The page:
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Anthropologie de la guerre by Sigmund Freud

By Sigmund Freud

Malaise dans los angeles civilisation (1931) et Considération actuelle sur los angeles guerre et l. a. mort (1915), les deux textes présentés ici dans leur model originale et dans une nouvelle traduction française, nous font découvrir un Freud « politique », qui réfléchit sur los angeles guerre et cherche à intégrer ces réflexions dans une recherche plus spécifiquement psychanalytique sur les motives permanentes des conflits en général.
Dans le texte de 1915, Freud déplore naturellement l. a. guerre en en montrant les effets dévastateurs sur l. a. tradition en général, mais il y voit aussi l. a. possibilité d’exprimer, passant outre les effets de censure, l. a. violence « primitive » des pulsions, qu’il est useless de vouloir constamment réprimer.

En 1931, Malaise dans l. a. civilisation marque l’intégration à los angeles théorie freudienne de l. a. suggestion de pulsion de mort, mise au jour par l. a. psychanalyste russe Sabina Spielrein. Si los angeles place qu’adopte Freud dans ce texte à l’égard de los angeles guerre imminente peut sembler fataliste, ce serait le trahir que de réduire son angle à l. a. résignation. Freud est convaincu que le consentement à los angeles guerre n’est pas simplement le fait de ceux qui vont se rendre coupables de l. a. déclencher, mais qu’il a des racines plus profondes et qu’il exerce ainsi de manière très insidieuse sa séduction sur de très vastes cercles. Il comprend aussi très vite ce que sera l’« esprit de Munich », dont il constate les prodromes dans les atermoiements de l. a. SDN.

Ces deux textes essentiels sont suivis d’une nouvelle traduction de los angeles lettre à Albert Einstein datée de 1933, intitulée Pourquoi los angeles guerre ?

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Consequently, there is a "subversive" tension inherent in the paternal imago and reproduced by the social institution of the bourgeois family: the paternal authority that represses sexuality at the same time serves as the model of sexual adulthood (the ego ideal) for the narcissistic child. The result of this tension is pre­ cisely the anxiety and confusion about sexuality characteristic of the modern human condition (CF, 70-71). A significant level of Lacan's argument here involves his repudiation of the biologically grounded and anthropologically suspect Freudian myth of the "primal horde"5 in favor of his own more structural account of the interaction of imaginary representations and external perceptions (CF, 54-55).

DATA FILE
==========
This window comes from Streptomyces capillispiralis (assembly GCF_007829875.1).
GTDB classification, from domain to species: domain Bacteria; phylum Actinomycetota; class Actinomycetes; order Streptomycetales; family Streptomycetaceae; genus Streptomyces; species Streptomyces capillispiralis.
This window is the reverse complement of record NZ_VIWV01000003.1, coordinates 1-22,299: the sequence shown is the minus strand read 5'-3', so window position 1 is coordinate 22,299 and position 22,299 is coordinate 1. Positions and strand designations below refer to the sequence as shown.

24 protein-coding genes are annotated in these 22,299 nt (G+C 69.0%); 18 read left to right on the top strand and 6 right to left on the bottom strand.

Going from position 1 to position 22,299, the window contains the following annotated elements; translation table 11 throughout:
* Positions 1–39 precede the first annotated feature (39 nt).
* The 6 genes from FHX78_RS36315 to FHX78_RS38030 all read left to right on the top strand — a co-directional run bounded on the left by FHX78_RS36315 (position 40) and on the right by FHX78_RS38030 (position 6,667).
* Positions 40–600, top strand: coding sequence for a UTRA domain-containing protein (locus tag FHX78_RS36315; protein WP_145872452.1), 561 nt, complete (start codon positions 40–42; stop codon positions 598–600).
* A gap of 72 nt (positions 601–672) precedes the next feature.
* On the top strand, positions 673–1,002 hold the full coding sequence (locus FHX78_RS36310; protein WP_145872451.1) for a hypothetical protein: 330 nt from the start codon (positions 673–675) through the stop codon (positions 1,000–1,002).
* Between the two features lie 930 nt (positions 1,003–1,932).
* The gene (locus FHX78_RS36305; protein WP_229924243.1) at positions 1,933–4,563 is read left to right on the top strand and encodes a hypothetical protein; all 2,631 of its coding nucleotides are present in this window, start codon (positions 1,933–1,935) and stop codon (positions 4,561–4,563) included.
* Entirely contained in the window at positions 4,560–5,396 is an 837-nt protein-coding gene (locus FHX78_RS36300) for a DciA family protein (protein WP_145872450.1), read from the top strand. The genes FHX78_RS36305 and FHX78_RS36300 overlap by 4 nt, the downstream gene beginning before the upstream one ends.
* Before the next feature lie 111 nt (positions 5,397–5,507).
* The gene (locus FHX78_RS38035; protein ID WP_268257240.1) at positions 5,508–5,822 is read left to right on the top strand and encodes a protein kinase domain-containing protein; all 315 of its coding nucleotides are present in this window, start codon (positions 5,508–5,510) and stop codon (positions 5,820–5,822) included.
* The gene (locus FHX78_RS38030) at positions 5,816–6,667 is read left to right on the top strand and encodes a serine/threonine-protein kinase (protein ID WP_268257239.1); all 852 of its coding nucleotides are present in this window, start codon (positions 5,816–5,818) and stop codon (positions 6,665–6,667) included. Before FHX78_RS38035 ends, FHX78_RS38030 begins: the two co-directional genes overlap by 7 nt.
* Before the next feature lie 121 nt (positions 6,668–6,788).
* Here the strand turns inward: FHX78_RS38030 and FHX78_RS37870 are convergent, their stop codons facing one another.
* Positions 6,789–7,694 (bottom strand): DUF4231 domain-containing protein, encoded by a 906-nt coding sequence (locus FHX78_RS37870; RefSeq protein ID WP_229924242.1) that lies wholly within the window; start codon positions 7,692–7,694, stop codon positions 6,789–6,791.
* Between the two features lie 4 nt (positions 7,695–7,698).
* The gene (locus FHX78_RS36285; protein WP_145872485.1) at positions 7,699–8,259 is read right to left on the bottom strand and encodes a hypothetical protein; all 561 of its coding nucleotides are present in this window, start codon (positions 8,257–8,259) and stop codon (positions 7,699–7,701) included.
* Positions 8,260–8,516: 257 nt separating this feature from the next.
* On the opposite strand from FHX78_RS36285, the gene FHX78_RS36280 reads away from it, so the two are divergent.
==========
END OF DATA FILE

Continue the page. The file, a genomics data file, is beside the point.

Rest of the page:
The fundamental alien­ ation that results from her identification with her mirror image is, thus, something essentially felt by the young child, and Lacan would seem at this point to be committed to the claim that some such alienat­ ing feeling must be a more or less permanent characteristic of human consciousness. To get beyond this conclusion and beyond the demand for a careful phenomenological description of such feelings of alien­ ation, Lacan would need to elaborate a radically antiphenomenological notion of the unconscious, and it is to precisely this that he turns at the beginning of the 1950s.

As an example of this Lacan sketches the way megalomania and its atten­ dant psychotic separation from reality might owe their form to a boy's modeling himself upon his brother, taking his brother as his ego ideal. Lacan suggests that the "primitive homosexuality" involved here would produce an ego ideal "too narcissistic not to debase the structure of sublimation" (CF, 86). In this way the fraternal imago and the intru­ sion complex can be seen to provide a pattern within which the psychotic's behavior will find a place.

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